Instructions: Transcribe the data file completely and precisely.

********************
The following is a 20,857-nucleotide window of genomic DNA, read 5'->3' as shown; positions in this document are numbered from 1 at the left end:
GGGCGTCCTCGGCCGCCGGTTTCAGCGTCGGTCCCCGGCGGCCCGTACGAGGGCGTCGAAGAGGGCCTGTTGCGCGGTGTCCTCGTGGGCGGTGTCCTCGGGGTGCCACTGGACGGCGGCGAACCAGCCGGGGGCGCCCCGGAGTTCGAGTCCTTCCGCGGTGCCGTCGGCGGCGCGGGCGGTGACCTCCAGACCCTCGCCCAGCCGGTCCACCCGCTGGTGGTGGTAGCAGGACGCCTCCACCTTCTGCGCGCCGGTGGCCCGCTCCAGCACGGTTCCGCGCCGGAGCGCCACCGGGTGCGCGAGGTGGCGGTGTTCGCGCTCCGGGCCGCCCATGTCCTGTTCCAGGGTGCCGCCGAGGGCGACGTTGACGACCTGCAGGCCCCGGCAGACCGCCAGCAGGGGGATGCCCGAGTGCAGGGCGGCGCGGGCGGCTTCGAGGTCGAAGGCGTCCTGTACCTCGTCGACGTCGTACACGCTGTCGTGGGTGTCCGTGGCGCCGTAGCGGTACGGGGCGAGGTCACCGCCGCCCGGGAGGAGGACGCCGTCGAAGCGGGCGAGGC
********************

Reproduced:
The following is a 20,857-nucleotide window of genomic DNA, read 5'->3' as shown; positions in this document are numbered from 1 at the left end:
GGGCGTCCTCGGCCGCCGGTTTCAGCGTCGGTCCCCGGCGGCCCGTACGAGGGCGTCGAAGAGGGCCTGTTGCGCGGTGTCCTCGTGGGCGGTGTCCTCGGGGTGCCACTGGACGGCGGCGAACCAGCCGGGGGCGCCCCGGAGTTCGAGTCCTTCCGCGGTGCCGTCGGCGGCGCGGGCGGTGACCTCCAGACCCTCGCCCAGCCGGTCCACCCGCTGGTGGTGGTAGCAGGACGCCTCCACCTTCTGCGCGCCGGTGGCCCGCTCCAGCACGGTTCCGCGCCGGAGCGCCACCGGGTGCGCGAGGTGGCGGTGTTCGCGCTCCGGGCCGCCCATGTCCTGTTCCAGGGTGCCGCCGAGGGCGACGTTGACGACCTGCAGGCCCCGGCAGACCGCCAGCAGGGGGATGCCCGAGTGCAGGGCGGCGCGGGCGGCTTCGAGGTCGAAGGCGTCCTGTACCTCGTCGACGTCGTACACGCTGTCGTGGGTGTCCGTGGCGCCGTAGCGGTACGGGGCGAGGTCACCGCCGCCCGGGAGGAGGACGCCGTCGAAGCGGGCGAGGC